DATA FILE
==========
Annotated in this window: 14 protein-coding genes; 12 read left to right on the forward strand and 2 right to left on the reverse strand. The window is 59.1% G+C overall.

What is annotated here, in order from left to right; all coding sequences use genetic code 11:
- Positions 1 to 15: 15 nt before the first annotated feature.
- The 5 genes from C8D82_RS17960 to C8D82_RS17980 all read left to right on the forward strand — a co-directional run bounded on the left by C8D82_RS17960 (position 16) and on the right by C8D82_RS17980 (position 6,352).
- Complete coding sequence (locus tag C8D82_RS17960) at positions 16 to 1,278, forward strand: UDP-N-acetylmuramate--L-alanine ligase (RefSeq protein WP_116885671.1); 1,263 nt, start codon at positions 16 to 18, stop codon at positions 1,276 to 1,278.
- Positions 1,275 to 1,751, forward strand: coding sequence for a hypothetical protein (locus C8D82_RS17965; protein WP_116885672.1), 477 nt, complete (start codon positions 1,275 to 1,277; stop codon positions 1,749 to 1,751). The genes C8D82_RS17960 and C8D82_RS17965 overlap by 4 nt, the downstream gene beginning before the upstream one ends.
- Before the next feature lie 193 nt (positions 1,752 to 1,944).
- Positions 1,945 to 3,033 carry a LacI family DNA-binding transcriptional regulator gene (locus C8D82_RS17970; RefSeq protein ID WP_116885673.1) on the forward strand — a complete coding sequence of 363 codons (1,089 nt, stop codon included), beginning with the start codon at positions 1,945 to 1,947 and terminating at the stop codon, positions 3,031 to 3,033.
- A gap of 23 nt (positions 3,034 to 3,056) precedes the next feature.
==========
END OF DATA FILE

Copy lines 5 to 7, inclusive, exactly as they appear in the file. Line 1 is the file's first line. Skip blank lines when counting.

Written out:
- Complete coding sequence (locus tag C8D82_RS17960) at positions 16 to 1,278, forward strand: UDP-N-acetylmuramate--L-alanine ligase (RefSeq protein WP_116885671.1); 1,263 nt, start codon at positions 16 to 18, stop codon at positions 1,276 to 1,278.
- Positions 1,275 to 1,751, forward strand: coding sequence for a hypothetical protein (locus C8D82_RS17965; protein WP_116885672.1), 477 nt, complete (start codon positions 1,275 to 1,277; stop codon positions 1,749 to 1,751). The genes C8D82_RS17960 and C8D82_RS17965 overlap by 4 nt, the downstream gene beginning before the upstream one ends.
- Before the next feature lie 193 nt (positions 1,752 to 1,944).